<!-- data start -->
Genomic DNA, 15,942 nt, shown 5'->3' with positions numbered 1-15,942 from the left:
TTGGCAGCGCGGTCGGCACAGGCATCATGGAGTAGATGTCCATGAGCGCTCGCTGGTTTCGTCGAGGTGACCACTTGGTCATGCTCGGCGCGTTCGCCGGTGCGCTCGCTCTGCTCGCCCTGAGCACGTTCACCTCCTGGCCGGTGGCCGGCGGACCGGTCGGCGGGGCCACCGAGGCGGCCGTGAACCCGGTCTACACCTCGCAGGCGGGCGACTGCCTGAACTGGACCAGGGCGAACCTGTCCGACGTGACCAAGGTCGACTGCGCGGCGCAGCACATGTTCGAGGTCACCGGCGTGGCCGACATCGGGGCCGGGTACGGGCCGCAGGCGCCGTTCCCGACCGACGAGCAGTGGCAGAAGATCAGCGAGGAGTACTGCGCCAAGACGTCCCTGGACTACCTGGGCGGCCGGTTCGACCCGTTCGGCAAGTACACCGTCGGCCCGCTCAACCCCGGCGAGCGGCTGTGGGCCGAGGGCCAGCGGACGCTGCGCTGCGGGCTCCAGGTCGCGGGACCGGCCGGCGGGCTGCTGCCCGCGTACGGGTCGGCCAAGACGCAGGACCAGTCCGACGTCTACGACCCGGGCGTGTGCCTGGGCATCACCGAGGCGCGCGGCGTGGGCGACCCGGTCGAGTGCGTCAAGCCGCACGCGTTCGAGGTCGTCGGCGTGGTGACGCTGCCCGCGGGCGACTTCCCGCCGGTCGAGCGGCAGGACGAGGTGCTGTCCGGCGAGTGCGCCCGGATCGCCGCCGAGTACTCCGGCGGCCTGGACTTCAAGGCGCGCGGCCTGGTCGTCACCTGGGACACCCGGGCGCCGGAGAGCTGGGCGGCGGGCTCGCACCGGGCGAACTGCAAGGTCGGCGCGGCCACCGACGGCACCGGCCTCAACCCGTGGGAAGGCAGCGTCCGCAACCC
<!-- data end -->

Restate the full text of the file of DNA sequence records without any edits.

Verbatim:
Genomic DNA, 15,942 nt, shown 5'->3' with positions numbered 1-15,942 from the left:
TTGGCAGCGCGGTCGGCACAGGCATCATGGAGTAGATGTCCATGAGCGCTCGCTGGTTTCGTCGAGGTGACCACTTGGTCATGCTCGGCGCGTTCGCCGGTGCGCTCGCTCTGCTCGCCCTGAGCACGTTCACCTCCTGGCCGGTGGCCGGCGGACCGGTCGGCGGGGCCACCGAGGCGGCCGTGAACCCGGTCTACACCTCGCAGGCGGGCGACTGCCTGAACTGGACCAGGGCGAACCTGTCCGACGTGACCAAGGTCGACTGCGCGGCGCAGCACATGTTCGAGGTCACCGGCGTGGCCGACATCGGGGCCGGGTACGGGCCGCAGGCGCCGTTCCCGACCGACGAGCAGTGGCAGAAGATCAGCGAGGAGTACTGCGCCAAGACGTCCCTGGACTACCTGGGCGGCCGGTTCGACCCGTTCGGCAAGTACACCGTCGGCCCGCTCAACCCCGGCGAGCGGCTGTGGGCCGAGGGCCAGCGGACGCTGCGCTGCGGGCTCCAGGTCGCGGGACCGGCCGGCGGGCTGCTGCCCGCGTACGGGTCGGCCAAGACGCAGGACCAGTCCGACGTCTACGACCCGGGCGTGTGCCTGGGCATCACCGAGGCGCGCGGCGTGGGCGACCCGGTCGAGTGCGTCAAGCCGCACGCGTTCGAGGTCGTCGGCGTGGTGACGCTGCCCGCGGGCGACTTCCCGCCGGTCGAGCGGCAGGACGAGGTGCTGTCCGGCGAGTGCGCCCGGATCGCCGCCGAGTACTCCGGCGGCCTGGACTTCAAGGCGCGCGGCCTGGTCGTCACCTGGGACACCCGGGCGCCGGAGAGCTGGGCGGCGGGCTCGCACCGGGCGAACTGCAAGGTCGGCGCGGCCACCGACGGCACCGGCCTCAACCCGTGGGAAGGCAGCGTCCGCAACCC